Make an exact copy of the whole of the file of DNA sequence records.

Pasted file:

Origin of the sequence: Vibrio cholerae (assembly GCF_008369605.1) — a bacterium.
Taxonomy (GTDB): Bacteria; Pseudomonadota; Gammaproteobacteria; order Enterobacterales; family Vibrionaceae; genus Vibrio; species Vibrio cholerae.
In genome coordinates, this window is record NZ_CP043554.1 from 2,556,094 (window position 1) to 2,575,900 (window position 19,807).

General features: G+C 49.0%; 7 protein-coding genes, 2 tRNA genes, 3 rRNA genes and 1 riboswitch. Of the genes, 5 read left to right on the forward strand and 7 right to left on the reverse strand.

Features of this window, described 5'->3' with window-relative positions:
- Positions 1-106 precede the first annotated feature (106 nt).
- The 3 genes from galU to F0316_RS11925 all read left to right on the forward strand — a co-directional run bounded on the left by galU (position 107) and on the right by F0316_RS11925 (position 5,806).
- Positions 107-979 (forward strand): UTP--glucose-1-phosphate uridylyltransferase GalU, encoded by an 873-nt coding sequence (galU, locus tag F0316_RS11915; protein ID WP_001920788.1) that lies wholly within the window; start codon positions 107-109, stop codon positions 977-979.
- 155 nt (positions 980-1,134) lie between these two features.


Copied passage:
Origin of the sequence: Vibrio cholerae (assembly GCF_008369605.1) — a bacterium.
Taxonomy (GTDB): Bacteria; Pseudomonadota; Gammaproteobacteria; order Enterobacterales; family Vibrionaceae; genus Vibrio; species Vibrio cholerae.
In genome coordinates, this window is record NZ_CP043554.1 from 2,556,094 (window position 1) to 2,575,900 (window position 19,807).

General features: G+C 49.0%; 7 protein-coding genes, 2 tRNA genes, 3 rRNA genes and 1 riboswitch. Of the genes, 5 read left to right on the forward strand and 7 right to left on the reverse strand.

Features of this window, described 5'->3' with window-relative positions:
- Positions 1-106 precede the first annotated feature (106 nt).
- The 3 genes from galU to F0316_RS11925 all read left to right on the forward strand — a co-directional run bounded on the left by galU (position 107) and on the right by F0316_RS11925 (position 5,806).
- Positions 107-979 (forward strand): UTP--glucose-1-phosphate uridylyltransferase GalU, encoded by an 873-nt coding sequence (galU, locus tag F0316_RS11915; protein ID WP_001920788.1) that lies wholly within the window; start codon positions 107-109, stop codon positions 977-979.
- 155 nt (positions 980-1,134) lie between these two features.